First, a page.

- Author: Deanne Meyer
It's been a very long week for anyone with friends or family in Florida, the southeastern US or west coast of Mexico. The ecosystem and human devastation from Hurricanes Ian and Orlene will be huge. It was just a few weeks ago that Hurricane Fiona struck Puerto Rico. We can all send good thoughts to those in need and contribute resources as appropriate to help with basic needs.
Last week I attended the ECOP (Extension Committee on Organization and Policy) meeting in Baltimore while Glenda was at the ESCOP (Experiment Station Committee on Organization and Policy). We had joint sessions and independent sessions. As a newbie, I attended meetings on Sunday afternoon as well. Monday through Wednesday afternoon were packed with informational meetings. Extension Directors and Associate Directors from throughout the US were present. There are many common themes: evidence-based education, programming in new areas, maintaining trust with stakeholders, being local conveners, managing dwindling resources, etc.
Michelle Rodgers shared information on round II opportunity with the Extension Collaborative on Immunization Teaching and Engagement (EXCITE) program. EXCITE is a joint effort between the United States Department of Agriculture and the Center for Disease Control. Extension is known as a practical, connected and trusted source. The goal in round I was to reinforce confidence in Covid 19 vaccines and Ricardo Velo spearheaded our participation with a collaboration between ANR and Mixteco/Indigena Community Organizing Project (MICOP). Together additional resources were prepared and delivered.
Fifi the pink poodle, the beloved icon of the American Visionary Art Museum, designed by Theresa Segreti, enjoyed her first hotel stay while ECOP and ESCOP were meeting. For those attending the tri-societies meeting in November at the Inner Harbor you may want to see if Fifi is still at the Marriott.
Great shout outs! Zhen Wang of Stanislaus County was recognized by Vegetable Grower News as one of Fruit + Vegetable 40 under 40! You may have seen his work at a recent town hall meeting. Also in the news is Missy Gable for a Distinguished Early Career Award as our statewide director of our Master Gardener Program. Way to go Zhen and Missy. We're excited with you on your accomplishments. Way to go!
UC ANR is excited that Ethan Ireland has joined. Ethan is a Broadcast Communications Specialist (videographer) and hit the ground running as a videographer. In July and August we were joined by many Advisors: Clebson Goncalves, Diversified Ag Systems, Lake and Mendocino Counties; Breanna Martinico, Human Wildlife Interaction, Napa, Lake and Solano Counties; Tori Norville, Sonoma, Napa and Marin and Alison Deak, Mariposa, Madera, Fresno Counties, Fire; Sally Neas, 4-H and Youth Development, San Mateo and San Francisco; Olivia Henry, Regional Food System, Sacramento, Yolo, Solano, Placer and Nevada Counties. Jackie Atim is a Specialist in Abiotic Stress (think drought) at Kearney REC and UC Merced. Xuewen Feng is a Pesticide Safety Education Coordinator at UC ANR. Welcome to the new members of the ANR family! A huge thank you to all working in Human Resources, serving on search committees and participating in interviews. You help select our future!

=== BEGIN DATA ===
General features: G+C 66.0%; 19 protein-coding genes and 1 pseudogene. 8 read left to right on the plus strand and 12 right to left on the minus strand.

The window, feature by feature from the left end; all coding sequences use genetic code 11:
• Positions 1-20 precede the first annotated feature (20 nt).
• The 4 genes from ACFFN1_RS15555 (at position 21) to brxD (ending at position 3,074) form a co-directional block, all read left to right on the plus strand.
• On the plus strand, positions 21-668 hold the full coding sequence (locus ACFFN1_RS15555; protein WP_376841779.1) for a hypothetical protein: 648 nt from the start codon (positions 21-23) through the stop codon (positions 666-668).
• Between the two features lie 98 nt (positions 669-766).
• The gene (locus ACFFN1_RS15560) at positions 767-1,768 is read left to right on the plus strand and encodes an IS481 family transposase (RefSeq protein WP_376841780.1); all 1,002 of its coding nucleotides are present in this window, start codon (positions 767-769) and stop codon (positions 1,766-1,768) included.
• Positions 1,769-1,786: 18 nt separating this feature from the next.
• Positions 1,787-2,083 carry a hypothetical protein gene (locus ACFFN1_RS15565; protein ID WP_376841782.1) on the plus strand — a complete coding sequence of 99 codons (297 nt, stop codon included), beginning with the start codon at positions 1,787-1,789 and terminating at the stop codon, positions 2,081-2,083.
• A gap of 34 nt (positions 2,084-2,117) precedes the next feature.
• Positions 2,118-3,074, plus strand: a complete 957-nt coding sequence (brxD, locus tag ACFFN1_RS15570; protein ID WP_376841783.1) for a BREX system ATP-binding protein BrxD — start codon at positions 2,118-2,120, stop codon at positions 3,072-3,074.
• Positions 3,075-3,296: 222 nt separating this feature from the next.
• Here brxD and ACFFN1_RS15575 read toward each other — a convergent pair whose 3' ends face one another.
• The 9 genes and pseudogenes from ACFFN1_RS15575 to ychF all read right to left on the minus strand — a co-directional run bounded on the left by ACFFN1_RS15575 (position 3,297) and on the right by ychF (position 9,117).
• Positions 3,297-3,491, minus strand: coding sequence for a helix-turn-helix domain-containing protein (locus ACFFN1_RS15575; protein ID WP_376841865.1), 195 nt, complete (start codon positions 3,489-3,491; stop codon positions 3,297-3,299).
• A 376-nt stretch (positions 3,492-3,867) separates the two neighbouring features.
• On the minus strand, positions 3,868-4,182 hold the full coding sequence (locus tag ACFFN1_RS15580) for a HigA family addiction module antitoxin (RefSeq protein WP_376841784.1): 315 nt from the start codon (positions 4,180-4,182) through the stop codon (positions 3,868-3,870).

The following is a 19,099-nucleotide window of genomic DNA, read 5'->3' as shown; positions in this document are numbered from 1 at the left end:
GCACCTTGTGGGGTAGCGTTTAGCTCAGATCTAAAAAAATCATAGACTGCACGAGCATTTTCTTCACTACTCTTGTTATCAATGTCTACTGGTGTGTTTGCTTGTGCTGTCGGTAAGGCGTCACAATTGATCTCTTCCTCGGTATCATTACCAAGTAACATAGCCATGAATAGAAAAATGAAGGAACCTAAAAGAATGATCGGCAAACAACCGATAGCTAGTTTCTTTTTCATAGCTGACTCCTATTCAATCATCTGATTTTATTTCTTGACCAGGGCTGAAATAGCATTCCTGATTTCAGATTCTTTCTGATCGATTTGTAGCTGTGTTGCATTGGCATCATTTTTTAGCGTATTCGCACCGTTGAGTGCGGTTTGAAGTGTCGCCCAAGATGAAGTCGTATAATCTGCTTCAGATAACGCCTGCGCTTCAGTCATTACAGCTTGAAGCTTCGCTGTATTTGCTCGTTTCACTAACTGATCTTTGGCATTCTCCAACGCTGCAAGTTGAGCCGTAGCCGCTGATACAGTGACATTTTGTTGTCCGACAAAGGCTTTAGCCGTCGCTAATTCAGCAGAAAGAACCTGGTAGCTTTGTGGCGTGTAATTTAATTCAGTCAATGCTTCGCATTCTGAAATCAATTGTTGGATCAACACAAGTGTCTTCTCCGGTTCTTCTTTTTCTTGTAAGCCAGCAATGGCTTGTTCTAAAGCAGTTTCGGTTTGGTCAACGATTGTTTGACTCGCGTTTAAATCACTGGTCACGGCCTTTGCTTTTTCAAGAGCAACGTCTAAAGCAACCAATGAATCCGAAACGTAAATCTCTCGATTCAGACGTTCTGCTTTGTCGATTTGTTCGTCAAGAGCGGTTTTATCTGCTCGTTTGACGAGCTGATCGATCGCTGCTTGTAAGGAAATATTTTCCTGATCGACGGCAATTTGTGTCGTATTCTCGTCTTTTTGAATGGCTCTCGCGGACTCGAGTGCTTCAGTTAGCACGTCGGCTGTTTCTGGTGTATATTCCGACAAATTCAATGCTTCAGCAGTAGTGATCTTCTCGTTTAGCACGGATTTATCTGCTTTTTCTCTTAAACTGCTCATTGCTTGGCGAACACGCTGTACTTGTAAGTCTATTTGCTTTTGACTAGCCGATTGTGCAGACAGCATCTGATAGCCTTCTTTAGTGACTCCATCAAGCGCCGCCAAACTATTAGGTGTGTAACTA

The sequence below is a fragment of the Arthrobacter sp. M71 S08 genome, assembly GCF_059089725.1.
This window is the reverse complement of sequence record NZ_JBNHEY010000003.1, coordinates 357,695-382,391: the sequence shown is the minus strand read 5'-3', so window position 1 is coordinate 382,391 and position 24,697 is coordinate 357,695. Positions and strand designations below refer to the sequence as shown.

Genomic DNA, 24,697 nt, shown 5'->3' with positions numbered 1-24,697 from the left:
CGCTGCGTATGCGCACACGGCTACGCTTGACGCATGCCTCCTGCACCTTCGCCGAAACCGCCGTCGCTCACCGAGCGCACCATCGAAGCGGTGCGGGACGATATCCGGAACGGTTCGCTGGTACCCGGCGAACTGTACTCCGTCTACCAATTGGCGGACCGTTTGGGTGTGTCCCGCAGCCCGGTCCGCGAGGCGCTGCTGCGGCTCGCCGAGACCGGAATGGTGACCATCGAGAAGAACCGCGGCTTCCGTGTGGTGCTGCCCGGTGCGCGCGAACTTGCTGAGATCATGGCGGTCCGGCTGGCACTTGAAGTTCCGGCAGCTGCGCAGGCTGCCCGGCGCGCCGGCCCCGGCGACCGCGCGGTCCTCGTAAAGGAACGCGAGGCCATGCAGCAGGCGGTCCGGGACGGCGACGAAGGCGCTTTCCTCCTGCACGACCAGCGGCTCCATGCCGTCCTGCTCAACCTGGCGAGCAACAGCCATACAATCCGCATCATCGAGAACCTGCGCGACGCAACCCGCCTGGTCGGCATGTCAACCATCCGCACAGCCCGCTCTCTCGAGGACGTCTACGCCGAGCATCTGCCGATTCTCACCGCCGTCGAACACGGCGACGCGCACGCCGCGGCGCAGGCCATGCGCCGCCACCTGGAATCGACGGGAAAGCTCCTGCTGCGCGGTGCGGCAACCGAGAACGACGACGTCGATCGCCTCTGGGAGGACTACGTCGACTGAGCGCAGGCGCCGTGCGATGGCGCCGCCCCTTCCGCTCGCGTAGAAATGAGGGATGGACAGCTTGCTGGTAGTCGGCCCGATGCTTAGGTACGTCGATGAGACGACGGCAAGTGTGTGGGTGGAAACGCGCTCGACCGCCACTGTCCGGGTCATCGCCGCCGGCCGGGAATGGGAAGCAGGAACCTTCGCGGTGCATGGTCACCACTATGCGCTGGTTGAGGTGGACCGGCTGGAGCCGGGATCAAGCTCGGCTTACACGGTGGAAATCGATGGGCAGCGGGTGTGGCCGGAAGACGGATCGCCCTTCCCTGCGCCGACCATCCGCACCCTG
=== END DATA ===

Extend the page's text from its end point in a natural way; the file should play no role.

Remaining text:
- Author: Wendy Powers
I am thrilled to see the ANR portal back up and running. This signifies that we have transitioned to a new server. Thanks so much to Sree and team for their extraordinary effort this week to combat the bot attacks and get everything migrated over so that we can function again. Isn't it amazing how quickly things come to a halt when a server is down? As a society, we have certainly become dependent on virtual environments.
Glenda and I have been at a conference this week. The is the national conference for ag experiment station directors. Glenda is attending in person while I opted for the virtual route. No surprise, there have been a few technology glitches. But given the theme of the conference which focuses on transitioning to the new, post-COVID world, the glitches seem apropos. We heard from 3 university presidents about their approach to managing their institution through the pandemic. I can't say that I gained any keen insights to share, though it was evident that many campuses are back in-person to a greater extent than UC. I am a bit envious. The flip side is that we may have fewer COVID cases per capita.
What surprises me at these meetings each year are the familiar faces in new places. Several participants have moved to new locations. I suspect it is the nature of the positions, but also a good opportunity for an organization to have fresh ideas.
One of the sentiments I have heard repeatedly is the need to consider new partnerships in this post-COVID world. In particular, partnering with medical schools and health departments beyond nutrition programming has been a consistent message. In addition, the idea that we should be open to new types of partnerships with those we have known and perhaps worked with for some time. As uncomfortable as it may be at times, I feel that UC ANR is way ahead of the curve on this one. This doesn't mean that we transition away from existing partners; just be open to additional opportunities. The partnering message is particularly timely; I have a couple of meetings yet this week to talk about new partnerships.
It is time to start preparing for a couple of other conferences that will be here well before I am fully prepared. One is the national extension directors' conference. The other is a presentation I am giving in another state, for that state's annual extension conference. I am still a couple of weeks away from a final decision if that will be delivered from my garage or if I will transition back to traveling for such things.
In the meantime, I am going to enjoy the fall weather now that we have transitioned away from summer temperatures.